• Change your baby’s diaper often, and as soon as possible after bowel movements.
  • Gently clean the area with mild soap and water (wipes sometimes can be irritating), then apply a very thick layer of diaper rash or “barrier” cream. Creams with zinc oxide are preferred because they form a barrier against moisture.
  • If you use cloth diapers, wash them in dye- and fragrance-free detergents.
  • Let the baby go undispersed for part of the day. This gives the skin a chance to air out.

If the diaper rash continues for more than 3 days or seems to be getting worse, call your doctor — it may be caused by a fungal infection that requires a prescription.

Keep in mind that changing a diaper is another time for you and your baby to bond together. Make that time special by talking to her, laughing, and singing, caressing and playing with her.


Breastfeeding Your Baby

Without doubt breastfeeding is one of the best things you can do for your baby and yourself. Your baby needs only breast milk for the first 6 months. After 6 first months of his life, your baby will start solid foods and continue to breastfeed for up to 2 years and beyond (See first lesson “Solid Foods”).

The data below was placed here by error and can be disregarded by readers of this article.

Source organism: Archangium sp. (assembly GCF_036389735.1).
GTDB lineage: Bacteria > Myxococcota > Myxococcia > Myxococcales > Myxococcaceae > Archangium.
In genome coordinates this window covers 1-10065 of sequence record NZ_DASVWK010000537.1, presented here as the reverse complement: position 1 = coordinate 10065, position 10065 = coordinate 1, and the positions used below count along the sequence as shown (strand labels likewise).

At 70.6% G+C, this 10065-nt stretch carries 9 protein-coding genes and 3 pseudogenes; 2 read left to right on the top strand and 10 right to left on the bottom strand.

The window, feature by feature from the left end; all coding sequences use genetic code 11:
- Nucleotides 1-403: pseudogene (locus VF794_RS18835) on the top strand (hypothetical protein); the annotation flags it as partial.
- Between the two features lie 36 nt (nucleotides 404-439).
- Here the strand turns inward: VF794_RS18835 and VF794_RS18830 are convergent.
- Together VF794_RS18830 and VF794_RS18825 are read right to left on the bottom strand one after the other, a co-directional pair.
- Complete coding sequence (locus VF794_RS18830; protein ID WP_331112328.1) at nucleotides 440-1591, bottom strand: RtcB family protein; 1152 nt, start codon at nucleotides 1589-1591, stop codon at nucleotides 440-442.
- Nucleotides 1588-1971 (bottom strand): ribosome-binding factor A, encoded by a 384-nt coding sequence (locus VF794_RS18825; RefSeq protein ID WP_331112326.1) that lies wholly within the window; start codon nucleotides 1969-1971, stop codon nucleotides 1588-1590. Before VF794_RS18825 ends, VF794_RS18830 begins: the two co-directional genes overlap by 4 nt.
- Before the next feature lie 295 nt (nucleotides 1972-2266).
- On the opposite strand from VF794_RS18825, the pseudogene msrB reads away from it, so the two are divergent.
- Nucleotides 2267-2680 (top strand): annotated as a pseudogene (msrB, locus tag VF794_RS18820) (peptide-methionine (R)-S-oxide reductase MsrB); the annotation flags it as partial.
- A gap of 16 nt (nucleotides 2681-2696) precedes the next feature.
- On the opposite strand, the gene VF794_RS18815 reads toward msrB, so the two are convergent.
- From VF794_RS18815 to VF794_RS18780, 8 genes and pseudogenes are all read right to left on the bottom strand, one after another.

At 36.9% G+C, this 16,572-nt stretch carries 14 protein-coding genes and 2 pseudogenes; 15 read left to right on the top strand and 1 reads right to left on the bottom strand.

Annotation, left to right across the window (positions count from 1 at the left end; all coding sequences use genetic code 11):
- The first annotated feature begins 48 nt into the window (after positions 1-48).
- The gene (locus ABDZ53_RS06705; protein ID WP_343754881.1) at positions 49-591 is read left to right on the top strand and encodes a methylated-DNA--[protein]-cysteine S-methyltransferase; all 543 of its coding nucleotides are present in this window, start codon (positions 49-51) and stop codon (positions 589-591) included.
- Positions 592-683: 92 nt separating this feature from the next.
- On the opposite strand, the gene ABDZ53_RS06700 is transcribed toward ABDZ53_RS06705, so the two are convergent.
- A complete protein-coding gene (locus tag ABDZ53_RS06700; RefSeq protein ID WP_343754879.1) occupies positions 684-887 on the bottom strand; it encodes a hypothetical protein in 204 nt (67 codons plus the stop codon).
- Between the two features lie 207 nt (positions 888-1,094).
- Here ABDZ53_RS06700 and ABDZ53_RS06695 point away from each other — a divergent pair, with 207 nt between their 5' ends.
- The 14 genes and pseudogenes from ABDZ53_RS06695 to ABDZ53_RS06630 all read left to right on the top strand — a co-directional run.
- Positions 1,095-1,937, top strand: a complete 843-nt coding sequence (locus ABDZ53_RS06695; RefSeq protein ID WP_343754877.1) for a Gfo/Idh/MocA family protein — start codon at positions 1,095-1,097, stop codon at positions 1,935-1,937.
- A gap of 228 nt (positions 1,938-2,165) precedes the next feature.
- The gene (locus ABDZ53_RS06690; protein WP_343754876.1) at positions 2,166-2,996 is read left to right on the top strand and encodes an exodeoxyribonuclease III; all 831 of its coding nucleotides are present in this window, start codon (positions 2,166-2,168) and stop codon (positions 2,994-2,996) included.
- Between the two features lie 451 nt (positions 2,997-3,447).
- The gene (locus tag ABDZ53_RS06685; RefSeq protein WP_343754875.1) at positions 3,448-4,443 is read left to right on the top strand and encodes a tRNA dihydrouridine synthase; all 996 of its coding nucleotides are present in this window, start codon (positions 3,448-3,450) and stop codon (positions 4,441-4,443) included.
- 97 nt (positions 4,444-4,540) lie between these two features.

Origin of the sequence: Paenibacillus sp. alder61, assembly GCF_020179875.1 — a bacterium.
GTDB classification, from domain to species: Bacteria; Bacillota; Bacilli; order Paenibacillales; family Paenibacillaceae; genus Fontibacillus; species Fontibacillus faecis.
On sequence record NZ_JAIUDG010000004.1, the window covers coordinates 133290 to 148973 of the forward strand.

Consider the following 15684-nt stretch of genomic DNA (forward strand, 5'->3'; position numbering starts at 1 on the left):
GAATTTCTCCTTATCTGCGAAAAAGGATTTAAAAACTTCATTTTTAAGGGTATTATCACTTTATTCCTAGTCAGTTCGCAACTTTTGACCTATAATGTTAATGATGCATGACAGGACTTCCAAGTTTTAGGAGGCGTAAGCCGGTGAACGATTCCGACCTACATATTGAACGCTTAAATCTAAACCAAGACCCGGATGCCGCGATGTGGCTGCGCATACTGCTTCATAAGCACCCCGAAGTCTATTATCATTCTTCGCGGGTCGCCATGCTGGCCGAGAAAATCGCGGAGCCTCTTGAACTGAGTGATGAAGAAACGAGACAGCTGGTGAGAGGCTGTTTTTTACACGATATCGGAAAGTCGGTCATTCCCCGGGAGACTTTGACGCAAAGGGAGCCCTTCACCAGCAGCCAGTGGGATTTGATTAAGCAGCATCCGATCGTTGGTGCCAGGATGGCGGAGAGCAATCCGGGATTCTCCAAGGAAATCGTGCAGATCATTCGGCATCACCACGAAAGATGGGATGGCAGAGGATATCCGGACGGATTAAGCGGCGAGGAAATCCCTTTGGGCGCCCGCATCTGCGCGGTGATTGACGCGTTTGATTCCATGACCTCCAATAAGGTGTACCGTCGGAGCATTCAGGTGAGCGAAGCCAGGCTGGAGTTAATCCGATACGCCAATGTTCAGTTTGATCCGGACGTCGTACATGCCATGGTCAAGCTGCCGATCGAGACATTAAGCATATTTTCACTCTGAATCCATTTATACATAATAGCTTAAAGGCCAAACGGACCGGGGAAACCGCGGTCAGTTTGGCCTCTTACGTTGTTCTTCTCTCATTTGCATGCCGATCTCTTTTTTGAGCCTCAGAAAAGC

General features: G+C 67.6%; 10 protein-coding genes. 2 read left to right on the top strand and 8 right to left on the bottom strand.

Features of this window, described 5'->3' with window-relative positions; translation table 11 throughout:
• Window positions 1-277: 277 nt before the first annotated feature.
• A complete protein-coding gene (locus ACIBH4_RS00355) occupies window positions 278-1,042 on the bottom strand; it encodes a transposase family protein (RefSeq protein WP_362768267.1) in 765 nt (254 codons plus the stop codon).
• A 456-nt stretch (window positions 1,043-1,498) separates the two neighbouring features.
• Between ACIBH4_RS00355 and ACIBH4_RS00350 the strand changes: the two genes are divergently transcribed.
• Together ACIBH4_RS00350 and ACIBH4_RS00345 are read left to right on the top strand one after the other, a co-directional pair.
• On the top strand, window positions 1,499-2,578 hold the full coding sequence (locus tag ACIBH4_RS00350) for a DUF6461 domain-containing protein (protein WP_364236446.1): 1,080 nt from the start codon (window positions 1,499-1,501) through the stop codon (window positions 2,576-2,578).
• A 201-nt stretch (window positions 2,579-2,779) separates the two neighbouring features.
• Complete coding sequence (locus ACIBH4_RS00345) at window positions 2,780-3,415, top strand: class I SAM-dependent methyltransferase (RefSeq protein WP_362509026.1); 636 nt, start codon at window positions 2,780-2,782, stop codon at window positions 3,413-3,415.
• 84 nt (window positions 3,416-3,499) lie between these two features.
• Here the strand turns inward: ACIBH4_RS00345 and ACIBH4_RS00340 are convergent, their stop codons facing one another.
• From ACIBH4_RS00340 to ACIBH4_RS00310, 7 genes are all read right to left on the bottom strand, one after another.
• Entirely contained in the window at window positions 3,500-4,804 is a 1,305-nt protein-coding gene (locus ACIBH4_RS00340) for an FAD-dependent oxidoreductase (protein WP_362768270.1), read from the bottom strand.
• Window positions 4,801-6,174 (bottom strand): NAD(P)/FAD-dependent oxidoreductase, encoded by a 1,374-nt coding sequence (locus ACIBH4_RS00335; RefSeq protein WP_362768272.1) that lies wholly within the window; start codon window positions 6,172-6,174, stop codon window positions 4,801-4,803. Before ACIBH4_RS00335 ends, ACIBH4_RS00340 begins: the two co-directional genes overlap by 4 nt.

Breastfeeding benefits for your baby

• The breastfeeding provides the best food that is always fresh and ready.

• The breastfeeding reduces the risk of Sudden Infant Death Syndrome (SIDS).

• The breastfeeding helps prevent an upset tummy and constipation.

• The breastfeeding provides closeness and warm touch between baby and his mother.

• The breastfeeding promotes good health and brain development.

• The breastfeeding protects against illnesses (e.g., coughs and colds, ear infection, type 1 diabetes, etc.)

• The breastfeeding helps protect against allergies.

• The breastfeeding helps to promote proper jaw and tooth development.

The scientific studies of contemporary societies emphases that the breastfeeding process it is not necessary only for child’ development, but is is very important for woman’s body and immune system.